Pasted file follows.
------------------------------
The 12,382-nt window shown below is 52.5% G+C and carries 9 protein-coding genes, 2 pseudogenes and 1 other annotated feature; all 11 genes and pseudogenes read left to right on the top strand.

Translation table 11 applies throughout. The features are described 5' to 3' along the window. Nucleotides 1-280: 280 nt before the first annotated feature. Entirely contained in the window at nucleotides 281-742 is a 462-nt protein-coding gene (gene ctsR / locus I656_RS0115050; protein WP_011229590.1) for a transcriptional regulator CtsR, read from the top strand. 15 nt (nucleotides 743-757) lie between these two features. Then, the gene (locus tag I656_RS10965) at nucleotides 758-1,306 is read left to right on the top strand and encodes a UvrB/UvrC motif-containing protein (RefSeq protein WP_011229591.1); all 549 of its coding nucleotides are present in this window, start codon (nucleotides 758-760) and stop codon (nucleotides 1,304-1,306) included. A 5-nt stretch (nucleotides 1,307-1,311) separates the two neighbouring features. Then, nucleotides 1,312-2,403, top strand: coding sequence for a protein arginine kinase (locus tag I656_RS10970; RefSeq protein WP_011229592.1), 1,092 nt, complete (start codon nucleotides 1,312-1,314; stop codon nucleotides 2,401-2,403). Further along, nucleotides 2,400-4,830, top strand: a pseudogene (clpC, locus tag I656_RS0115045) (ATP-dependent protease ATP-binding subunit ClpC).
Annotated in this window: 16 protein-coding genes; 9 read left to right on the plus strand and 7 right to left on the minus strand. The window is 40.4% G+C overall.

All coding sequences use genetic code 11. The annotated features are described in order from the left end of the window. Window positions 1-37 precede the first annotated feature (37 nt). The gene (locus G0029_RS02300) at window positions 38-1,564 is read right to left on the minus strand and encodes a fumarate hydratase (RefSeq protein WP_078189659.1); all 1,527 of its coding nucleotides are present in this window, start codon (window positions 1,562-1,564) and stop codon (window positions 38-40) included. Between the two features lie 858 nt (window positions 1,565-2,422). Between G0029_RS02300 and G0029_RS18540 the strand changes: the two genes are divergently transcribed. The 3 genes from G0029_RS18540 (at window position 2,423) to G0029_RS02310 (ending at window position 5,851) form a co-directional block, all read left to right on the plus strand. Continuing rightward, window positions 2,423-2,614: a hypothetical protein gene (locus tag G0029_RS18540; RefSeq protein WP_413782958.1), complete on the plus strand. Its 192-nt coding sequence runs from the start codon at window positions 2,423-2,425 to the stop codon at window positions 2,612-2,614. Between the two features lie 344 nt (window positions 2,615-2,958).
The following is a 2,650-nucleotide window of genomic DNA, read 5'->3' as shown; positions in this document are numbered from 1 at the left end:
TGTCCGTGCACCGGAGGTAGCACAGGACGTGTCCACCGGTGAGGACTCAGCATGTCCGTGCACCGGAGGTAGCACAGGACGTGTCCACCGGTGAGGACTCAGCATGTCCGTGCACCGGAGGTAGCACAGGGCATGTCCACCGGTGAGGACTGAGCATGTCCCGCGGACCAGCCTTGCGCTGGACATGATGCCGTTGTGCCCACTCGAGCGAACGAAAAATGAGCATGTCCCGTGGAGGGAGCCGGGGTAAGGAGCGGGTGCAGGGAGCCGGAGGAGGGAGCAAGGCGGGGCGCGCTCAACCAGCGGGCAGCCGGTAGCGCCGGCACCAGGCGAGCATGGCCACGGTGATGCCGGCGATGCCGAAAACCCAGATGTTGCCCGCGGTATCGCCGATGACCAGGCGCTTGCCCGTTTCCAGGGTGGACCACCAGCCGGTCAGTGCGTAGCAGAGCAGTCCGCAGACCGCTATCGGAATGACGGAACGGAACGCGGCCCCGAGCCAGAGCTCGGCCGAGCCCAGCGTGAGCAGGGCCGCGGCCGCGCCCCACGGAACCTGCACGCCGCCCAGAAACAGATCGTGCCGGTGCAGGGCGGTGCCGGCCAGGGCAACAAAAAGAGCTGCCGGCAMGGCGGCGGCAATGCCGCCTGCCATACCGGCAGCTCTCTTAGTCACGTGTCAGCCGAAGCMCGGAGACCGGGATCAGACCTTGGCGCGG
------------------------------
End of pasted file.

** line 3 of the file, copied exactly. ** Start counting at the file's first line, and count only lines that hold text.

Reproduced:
Annotated in this window: 16 protein-coding genes; 9 read left to right on the plus strand and 7 right to left on the minus strand. The window is 40.4% G+C overall.